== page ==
This past weekend Americans set their clocks back one hour as we ended Daylight Saving Time; many look at this as getting that one extra hour of sleep that they crave. It’s interesting to note that the idea of daylight saving was first conceived by Benjamin Franklin in 1784. The main purpose of Daylight Saving Time is to utilize the daylight better. We change our clocks during the summer months to move an hour of daylight from the morning to the evening.
Denis Waitely, American author and keynote lecturer, is one of my favorite authors on time management. I love his quote: “Time is an equal opportunity employer. Each human being has exactly the same number of hours and minutes every day. Rich people can’t buy more hours. Scientists can’t invent new minutes. And you can’t save time to spend it on another day. Even so, time is amazingly fair and forgiving. No matter how much time you’ve wasted in the past, you still have an entire tomorrow.”
So just what is effective time management? Here are three indicators you are using time wisely.
- You achieve your goals. “You must set aside some specific and significant portions of time, money and energy devoted to attaining your goal. Furthermore, it is important to set aside a little time and a few resources every single day. Do not wait for the large periods of time and money to devote to your larger goals as a family. Setting aside a little each day will help you move slowly and steadily towards the goal. In addition, it will help keep you focused on what you have decided is truly important.” (From Rubble to Reward)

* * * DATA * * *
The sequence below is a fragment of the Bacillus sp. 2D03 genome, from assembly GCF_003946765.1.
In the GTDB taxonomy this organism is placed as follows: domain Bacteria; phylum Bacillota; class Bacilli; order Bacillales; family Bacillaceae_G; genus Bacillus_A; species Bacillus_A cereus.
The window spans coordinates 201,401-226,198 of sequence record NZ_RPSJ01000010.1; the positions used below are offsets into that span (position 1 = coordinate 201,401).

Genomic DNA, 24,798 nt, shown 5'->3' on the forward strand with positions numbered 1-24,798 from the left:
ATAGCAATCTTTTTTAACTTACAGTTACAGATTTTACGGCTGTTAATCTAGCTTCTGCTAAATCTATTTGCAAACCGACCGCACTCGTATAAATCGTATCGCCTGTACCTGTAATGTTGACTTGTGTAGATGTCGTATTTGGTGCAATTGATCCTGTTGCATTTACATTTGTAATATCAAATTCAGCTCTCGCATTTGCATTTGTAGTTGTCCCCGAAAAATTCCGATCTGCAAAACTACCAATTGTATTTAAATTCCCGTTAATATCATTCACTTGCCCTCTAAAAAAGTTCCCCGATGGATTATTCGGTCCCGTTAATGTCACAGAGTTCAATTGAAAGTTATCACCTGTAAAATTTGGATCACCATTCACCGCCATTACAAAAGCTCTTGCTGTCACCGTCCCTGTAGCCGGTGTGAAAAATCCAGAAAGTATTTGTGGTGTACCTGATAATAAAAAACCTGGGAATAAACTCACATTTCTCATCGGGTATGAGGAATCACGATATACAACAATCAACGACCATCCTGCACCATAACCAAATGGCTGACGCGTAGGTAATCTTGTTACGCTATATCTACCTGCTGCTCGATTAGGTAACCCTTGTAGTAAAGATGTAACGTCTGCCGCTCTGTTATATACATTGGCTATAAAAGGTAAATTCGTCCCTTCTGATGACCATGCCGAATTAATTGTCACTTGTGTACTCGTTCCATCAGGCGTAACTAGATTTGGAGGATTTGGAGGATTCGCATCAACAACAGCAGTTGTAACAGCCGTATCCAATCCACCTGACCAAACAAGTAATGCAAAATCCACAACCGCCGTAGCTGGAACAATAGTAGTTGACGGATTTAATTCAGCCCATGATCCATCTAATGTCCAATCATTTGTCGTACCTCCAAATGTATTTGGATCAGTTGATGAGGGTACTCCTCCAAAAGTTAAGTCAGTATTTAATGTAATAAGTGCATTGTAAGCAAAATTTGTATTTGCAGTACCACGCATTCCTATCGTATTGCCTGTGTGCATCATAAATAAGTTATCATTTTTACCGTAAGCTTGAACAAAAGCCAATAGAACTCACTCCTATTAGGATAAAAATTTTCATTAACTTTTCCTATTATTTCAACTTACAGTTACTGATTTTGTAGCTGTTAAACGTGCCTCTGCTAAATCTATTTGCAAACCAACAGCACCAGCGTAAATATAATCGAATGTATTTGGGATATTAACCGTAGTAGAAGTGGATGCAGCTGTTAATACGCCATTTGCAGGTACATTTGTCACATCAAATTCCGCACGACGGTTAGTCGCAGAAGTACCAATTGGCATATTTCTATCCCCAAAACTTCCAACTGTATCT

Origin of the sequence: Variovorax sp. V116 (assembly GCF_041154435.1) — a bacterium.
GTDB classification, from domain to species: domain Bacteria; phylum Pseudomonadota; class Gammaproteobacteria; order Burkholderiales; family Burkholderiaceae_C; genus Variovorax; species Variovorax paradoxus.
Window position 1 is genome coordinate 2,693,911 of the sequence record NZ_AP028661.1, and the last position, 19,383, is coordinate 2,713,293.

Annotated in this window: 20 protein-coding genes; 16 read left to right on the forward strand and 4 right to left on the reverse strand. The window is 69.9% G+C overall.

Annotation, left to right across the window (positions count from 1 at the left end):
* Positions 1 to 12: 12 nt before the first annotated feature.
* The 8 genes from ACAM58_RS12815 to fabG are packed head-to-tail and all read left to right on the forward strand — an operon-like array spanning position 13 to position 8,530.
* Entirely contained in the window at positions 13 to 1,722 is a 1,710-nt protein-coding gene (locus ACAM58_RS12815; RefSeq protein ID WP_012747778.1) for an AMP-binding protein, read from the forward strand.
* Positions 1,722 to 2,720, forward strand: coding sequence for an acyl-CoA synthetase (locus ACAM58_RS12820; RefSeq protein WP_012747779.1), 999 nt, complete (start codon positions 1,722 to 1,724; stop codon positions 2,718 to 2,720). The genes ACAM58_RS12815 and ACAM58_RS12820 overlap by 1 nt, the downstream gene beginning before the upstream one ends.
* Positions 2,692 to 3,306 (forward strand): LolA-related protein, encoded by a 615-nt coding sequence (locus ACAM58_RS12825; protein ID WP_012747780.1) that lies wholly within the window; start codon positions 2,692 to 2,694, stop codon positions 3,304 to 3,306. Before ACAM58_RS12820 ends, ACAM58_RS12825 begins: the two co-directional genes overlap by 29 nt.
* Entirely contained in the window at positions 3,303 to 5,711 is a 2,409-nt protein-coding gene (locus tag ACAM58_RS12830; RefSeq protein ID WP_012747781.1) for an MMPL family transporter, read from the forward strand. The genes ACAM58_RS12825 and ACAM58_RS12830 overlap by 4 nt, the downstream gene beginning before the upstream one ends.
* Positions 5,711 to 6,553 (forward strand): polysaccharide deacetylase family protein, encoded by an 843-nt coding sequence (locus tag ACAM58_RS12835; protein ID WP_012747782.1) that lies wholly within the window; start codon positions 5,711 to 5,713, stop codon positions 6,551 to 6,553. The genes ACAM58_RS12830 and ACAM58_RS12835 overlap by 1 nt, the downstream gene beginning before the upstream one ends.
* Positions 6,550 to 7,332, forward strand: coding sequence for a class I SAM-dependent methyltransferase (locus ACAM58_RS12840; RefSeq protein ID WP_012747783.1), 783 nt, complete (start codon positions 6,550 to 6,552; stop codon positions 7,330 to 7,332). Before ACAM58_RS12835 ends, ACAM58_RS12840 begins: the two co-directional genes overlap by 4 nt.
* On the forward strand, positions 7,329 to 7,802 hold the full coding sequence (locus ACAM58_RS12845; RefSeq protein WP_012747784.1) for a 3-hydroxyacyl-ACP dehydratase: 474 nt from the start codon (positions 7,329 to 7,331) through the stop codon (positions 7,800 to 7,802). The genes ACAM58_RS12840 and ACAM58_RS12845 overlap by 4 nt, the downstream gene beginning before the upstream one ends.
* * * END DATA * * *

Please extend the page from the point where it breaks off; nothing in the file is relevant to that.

- You get organized. “Becoming organized has wonderful benefits. It brings a sense of stability and peace. Where there is order, there is peace; and real order liberates rather than confines… Accomplishments increase and all of a sudden you feel good about yourself. Your productivity on the job increases as does your sense of well-being and self-worth. Guilt subsides, along with procrastination and worry. Perhaps most importantly, you have more free time for you. The more efficient and effective you become, the easier things are to get done. Therefore, you have more time to pursue other goals and interests.” (Organized)
- You complete tasks. “Do one thing at a time. This means that when you are working on a project, before starting another, put away the first project. If you fail to do this, your first project becomes a distraction. Finish fully what you start. Or, finish fully a segment of what you have started. For example, finish the paragraph of a report before starting another report, finish folding the laundry before starting supper. Ask yourself, “What is the best use of my time right now?” (Organized)